It’s Not What It Seems by Rabbi Ezra Weiner


In describing the Luchot the Pasuk states “Vihaluchot Maase Elokeem Hayma, Vehamichtav Michtav Elokeem Hu, Charut Al Haluchot,” “And the Luchot were a work of Hashem and the writing was a writing of Hashem, engraved on the Luchot.”  Rav Shlomo Shwadron in his sefer Lev Shalom asks the following question on this Pasuk.  If the Torah has already described the entire Luchot as a “Maase Elokeem,” “A work of Hashem,” then it is self-evident that the Michtav, writing, which is part of the Luchot is also “Michtav Elokeem,” “Writing of Hashem.”  Secondly, if the writing was engraved as the Pasuk says, “Charut,” then how could the engraving be “Al Haluchot,” “On the Luchot?”  Writing that is engraved is fashioned into a surface not on a surface.  If Hashem had written the Aseret Hadibrot, the Ten Commandments, in ink then would the word “Al,” “on,” be appropriate.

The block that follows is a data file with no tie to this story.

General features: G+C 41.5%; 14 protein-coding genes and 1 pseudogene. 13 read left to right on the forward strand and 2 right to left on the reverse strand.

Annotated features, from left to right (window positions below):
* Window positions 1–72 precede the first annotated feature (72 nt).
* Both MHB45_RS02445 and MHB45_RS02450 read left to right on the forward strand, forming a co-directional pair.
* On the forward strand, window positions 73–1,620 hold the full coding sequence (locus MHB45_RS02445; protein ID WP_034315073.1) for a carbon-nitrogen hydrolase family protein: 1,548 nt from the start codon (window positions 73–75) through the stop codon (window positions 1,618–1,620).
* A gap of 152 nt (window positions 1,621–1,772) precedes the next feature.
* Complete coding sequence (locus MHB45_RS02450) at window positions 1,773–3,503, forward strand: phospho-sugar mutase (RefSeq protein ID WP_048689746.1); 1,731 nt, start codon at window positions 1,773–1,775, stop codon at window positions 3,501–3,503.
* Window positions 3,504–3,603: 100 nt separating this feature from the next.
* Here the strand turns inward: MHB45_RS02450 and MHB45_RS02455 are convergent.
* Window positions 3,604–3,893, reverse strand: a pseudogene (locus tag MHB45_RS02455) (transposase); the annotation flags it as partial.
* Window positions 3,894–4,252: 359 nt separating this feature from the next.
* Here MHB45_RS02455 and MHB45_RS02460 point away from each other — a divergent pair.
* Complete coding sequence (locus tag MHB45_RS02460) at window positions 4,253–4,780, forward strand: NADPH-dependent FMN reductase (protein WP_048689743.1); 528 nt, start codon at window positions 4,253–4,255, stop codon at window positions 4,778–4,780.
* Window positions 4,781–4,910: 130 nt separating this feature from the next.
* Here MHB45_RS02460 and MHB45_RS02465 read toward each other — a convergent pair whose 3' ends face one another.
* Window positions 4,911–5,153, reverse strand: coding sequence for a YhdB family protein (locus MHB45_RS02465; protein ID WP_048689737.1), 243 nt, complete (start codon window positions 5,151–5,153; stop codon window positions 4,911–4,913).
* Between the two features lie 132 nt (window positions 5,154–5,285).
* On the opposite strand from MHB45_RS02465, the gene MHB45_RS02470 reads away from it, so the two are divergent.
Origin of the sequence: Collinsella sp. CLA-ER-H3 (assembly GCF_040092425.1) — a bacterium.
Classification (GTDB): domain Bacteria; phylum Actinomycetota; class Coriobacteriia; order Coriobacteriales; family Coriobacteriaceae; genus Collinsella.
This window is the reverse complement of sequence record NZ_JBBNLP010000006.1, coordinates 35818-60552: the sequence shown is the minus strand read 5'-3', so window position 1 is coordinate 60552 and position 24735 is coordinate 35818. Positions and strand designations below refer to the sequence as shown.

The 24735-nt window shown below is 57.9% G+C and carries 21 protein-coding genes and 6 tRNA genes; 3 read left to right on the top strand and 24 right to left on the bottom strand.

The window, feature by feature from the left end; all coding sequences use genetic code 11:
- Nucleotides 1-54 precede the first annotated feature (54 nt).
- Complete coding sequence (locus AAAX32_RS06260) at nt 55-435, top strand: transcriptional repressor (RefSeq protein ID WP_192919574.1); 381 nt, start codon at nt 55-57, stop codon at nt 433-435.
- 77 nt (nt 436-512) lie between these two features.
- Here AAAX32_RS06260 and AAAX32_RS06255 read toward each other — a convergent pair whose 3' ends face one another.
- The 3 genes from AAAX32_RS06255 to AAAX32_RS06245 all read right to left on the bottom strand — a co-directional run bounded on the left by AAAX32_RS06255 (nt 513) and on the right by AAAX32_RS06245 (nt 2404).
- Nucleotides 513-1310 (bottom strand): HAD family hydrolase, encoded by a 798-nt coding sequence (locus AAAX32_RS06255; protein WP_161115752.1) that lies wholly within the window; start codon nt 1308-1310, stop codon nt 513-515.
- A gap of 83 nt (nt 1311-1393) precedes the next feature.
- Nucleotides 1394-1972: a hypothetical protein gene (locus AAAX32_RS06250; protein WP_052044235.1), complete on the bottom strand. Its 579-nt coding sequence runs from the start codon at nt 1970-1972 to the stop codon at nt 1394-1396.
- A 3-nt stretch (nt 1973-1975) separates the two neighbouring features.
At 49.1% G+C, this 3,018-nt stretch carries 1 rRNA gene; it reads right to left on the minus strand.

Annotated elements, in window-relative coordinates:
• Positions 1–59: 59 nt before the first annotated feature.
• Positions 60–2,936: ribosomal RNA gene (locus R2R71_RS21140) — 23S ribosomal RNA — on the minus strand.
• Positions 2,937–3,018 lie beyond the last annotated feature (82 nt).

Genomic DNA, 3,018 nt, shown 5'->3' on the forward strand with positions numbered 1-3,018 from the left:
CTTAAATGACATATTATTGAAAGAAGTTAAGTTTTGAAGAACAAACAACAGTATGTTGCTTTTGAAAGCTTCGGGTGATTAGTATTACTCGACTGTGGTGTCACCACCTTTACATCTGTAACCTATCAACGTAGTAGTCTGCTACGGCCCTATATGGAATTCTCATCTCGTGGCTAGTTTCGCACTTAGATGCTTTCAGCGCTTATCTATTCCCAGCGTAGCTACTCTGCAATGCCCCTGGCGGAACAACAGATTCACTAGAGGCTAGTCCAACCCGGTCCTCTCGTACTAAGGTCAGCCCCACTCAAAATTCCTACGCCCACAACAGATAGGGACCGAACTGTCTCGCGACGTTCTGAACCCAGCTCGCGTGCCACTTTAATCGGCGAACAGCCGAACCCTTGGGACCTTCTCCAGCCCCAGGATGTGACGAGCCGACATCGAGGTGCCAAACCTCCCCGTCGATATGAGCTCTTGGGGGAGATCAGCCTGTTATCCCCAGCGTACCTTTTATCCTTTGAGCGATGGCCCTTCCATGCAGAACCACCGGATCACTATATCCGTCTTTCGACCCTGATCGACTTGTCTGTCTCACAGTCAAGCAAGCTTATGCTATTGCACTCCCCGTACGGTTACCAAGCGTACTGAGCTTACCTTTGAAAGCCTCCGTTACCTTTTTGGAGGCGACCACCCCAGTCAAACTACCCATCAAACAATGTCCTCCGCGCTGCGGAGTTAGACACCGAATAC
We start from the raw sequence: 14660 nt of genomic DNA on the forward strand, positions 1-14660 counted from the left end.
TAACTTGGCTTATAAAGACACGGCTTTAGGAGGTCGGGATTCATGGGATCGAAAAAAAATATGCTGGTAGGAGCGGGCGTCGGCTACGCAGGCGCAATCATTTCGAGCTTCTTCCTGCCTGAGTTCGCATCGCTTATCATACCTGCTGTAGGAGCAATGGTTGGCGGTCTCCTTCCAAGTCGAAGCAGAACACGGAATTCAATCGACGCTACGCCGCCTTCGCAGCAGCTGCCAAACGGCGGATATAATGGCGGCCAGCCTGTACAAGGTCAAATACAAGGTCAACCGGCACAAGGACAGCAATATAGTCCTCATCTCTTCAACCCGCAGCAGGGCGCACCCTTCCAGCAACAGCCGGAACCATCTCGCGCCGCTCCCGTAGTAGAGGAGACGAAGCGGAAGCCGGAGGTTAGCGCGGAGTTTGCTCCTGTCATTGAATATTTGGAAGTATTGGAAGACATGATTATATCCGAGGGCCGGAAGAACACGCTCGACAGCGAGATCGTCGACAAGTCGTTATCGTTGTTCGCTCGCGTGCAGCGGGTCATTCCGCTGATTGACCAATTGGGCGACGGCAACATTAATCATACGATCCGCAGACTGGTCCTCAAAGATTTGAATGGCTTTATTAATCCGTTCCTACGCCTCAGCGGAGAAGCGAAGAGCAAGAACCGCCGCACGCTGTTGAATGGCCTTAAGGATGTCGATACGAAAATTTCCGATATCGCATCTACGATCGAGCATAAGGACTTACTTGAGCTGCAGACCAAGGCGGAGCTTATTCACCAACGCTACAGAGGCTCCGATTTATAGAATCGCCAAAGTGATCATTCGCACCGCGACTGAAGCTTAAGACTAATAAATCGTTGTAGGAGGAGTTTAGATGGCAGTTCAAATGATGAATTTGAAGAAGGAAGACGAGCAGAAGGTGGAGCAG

Rav Shwadron explains as follows.  There is an advantage and disadvantage to engraving and there is an advantage and disadvantage to writing with ink.  Engraving allows for the writing and the surface to become one entity.  However, part of the surface is lost.  Writing with ink, on the other hand, takes nothing away from the surface yet it remains above the surface as a separate entity.  We are all familiar with the miracles exhibited in the Luchot.  The letters Mem and Samech floated in the air and the Aseret Hadibrot could be read from either side of the Luchot.  Rav Shwadron suggests based on the above Pasuk an additional miracle.  The Luchot were the work of Hashem in both its engraved aspect and its written aspect.  The words were in fact engraved and thus became one entity with the surface of the Luchot.  On the other hand, the words were “Michtav,” written, as well in the sense that miraculously there was nothing missing from the original stone that existed prior to the engraving.

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